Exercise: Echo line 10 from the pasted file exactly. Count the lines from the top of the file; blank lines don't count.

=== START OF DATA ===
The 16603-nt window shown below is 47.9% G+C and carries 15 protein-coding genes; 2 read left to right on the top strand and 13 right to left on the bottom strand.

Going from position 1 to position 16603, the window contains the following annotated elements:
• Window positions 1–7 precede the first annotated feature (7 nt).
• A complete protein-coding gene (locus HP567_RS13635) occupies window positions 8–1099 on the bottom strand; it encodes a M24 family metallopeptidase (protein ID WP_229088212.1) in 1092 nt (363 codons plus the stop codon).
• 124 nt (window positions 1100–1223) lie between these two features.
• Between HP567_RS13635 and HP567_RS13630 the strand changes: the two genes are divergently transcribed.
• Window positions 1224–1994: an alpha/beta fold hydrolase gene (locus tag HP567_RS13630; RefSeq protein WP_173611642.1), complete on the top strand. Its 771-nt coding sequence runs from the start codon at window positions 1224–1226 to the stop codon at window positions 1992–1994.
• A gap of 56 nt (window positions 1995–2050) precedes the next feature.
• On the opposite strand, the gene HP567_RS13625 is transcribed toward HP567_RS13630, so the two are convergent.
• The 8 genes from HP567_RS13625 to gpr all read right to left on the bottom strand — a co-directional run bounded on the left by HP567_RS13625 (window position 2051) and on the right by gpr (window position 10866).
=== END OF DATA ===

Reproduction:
• The 8 genes from HP567_RS13625 to gpr all read right to left on the bottom strand — a co-directional run bounded on the left by HP567_RS13625 (window position 2051) and on the right by gpr (window position 10866).